Hiking in Finland

Climbing, bikepacking, skiing & packrafting in the north

MSR Hubba HP 2010 Review

If you have been reading my past trip reports with a keen eye and have had a close look at the photos, you surely have seen that I had the MSR Hubba HP 2010 model for quite a while already. Time for a first look at this solo tent, and what it offers to the lightweight backpacker.

MSR Hubba HP 2010 on a trip last autumn, experiencing the first minus degrees of the season.

Lets start with the important bits, a break down of the weight:

MSR Hubba HP complete: 1385 g
Stakes x 6: 59 g
Stakes stuff sack: 10 g
Repair: 18 g
Poles: 347 g
Poles stuff sack: 18 g
Outer: 429 g
Inner: 463 g
Stuff sack: 41 g

"That's a lot of stuff sacks" is what I thought, and then I ditched the one for the poles and used a lighter one for the whole set. The MSR Needle stakes which come with the tent are fantastic, I have been using them also with my other tents and tarps, good visibility and easy to get into the ground.

As you might know, the internet is a medium where you can use video to the fullest, so before I show different photos and ramble on, have a look at the HD video I made of setting it up:

It is a lightweight tent, with using a lighter stuff sack and lighter stakes (even if they're good, Titanium stakes are half the weight!) you can get a trail weight of about 1300 g. But of course the seperate set up of fly and inner also allows you to variate - only inner for summer days with mosquitos and without rain, fly for spring and autumn days with a friend or dog, and both for a winter trip. So you could get away with a trail weight of 860 g for the pole, fly and stakes, if you want.

The fly can be set up alone, and in case you take both on a rainy and mosquito infested summer night, you can set up the outer first and then clip in the inner. Personally I find the inner can take those three drops which might hit it in the time I get the fly thown over it. Those who are more afraid of the rain will think different.

The inner with a view on the closed door. It is huge.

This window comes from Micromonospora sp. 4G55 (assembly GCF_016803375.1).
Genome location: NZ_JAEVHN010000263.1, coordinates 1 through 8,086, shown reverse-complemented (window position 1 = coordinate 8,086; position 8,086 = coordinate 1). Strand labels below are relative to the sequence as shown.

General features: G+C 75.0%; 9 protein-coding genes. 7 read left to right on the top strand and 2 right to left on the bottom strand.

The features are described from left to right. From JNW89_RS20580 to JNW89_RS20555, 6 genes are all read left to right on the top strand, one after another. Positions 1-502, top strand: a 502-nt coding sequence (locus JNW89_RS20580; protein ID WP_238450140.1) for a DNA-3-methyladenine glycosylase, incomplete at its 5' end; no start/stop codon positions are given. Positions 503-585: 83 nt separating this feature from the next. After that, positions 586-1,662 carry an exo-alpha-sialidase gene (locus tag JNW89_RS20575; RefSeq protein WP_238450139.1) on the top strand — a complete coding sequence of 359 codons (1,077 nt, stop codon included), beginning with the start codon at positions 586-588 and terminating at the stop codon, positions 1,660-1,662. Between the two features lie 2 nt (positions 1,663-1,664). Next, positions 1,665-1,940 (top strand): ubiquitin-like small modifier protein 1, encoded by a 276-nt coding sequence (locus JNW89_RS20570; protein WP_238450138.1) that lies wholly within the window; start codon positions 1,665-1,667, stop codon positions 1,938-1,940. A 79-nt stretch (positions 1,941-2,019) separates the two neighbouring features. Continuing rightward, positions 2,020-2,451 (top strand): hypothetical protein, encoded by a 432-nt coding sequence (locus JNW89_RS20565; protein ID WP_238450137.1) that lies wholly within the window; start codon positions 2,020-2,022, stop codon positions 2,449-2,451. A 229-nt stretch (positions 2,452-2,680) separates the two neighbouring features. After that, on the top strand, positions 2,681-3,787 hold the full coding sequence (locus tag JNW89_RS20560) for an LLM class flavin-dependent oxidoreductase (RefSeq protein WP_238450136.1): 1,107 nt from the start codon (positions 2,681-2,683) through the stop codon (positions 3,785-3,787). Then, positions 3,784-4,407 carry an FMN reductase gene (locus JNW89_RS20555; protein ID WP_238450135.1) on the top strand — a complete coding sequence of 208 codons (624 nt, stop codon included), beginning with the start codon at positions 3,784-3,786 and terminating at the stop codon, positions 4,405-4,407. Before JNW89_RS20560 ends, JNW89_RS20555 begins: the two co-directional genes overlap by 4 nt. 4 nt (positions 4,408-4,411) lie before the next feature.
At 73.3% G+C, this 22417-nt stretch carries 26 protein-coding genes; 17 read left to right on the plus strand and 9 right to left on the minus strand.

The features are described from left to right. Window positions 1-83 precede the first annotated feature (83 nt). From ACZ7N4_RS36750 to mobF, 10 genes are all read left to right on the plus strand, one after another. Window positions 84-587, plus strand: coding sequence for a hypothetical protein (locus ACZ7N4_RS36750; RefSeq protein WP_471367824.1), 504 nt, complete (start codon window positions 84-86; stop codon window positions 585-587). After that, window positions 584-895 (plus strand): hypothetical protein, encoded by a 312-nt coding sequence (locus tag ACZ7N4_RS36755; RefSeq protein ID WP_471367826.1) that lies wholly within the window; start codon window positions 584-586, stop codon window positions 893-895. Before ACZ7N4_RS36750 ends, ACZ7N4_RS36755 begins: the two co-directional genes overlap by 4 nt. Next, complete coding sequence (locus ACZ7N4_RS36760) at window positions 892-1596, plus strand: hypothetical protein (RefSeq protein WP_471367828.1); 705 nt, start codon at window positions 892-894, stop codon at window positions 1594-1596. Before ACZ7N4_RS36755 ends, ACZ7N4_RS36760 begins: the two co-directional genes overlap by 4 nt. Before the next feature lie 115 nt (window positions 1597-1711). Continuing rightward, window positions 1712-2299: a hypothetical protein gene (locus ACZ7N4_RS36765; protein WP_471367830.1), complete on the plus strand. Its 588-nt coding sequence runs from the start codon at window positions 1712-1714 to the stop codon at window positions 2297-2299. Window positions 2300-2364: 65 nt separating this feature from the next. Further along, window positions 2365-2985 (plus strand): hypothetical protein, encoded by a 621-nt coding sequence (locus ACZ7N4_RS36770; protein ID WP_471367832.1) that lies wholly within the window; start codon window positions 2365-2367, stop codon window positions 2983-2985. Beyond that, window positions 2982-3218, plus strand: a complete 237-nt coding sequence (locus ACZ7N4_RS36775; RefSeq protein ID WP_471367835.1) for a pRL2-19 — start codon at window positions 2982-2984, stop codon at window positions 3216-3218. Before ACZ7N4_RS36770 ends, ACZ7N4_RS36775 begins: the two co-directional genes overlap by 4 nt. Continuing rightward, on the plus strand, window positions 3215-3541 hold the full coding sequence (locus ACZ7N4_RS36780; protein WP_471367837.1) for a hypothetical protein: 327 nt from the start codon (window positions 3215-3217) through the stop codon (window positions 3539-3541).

Completely closed and pitched low.

Condensation was never an issue with this tent. Where my Scarp 1 had a wet inner on some mornings, I yet have to make that experience with the Hubba HP. Great ventilation, but not so that you think it is breezy. The extras like the top net pockets and the side pockets - for some unnecessary, for me nice to keep a tidy tent - are great, zippers are easy running and it is easy to roll up the fly and put it to the side.

And on those days where you want to enjoy the view, pull the fly back and relax.

Space for your backpack and shoes under the fly, and also cooking there is no problem.

And a look inside. Note on top again the storage net, I really love that!

While it has some nice extras, I find it a rather minimalistic tent - in a very positive way. The small footprint and the possibility to set it up with only two stakes mean it is a tent made for the mountains, where a good pitching space is hard to come by. That doesn't mean it won't perform in the forest or on our Fjells in Lapland, though.

If you are on the look out for a new solo tent which is 4-season worthy, quick and easy to set up, and of course light, then the MSR Hubba HP might just be what you're looking for. The green fly allows you to go stealth camping and it is a friendly colour to wake up to, the features are well-thought out and the inner and fly set up allows you to be variable - take only the inner when its warm and sunny and you need rest from the bugs, take only the fly when you're with a friend, and take both in winter. You will feel comfortable and safe, in rain, wind and sunshine, with this tent.

If this closes the deal for you and you want this tent for your lightweight adventures, check out Ultralight Outdoor Gear who currently offers the 2010 MSR Hubba HP for £269.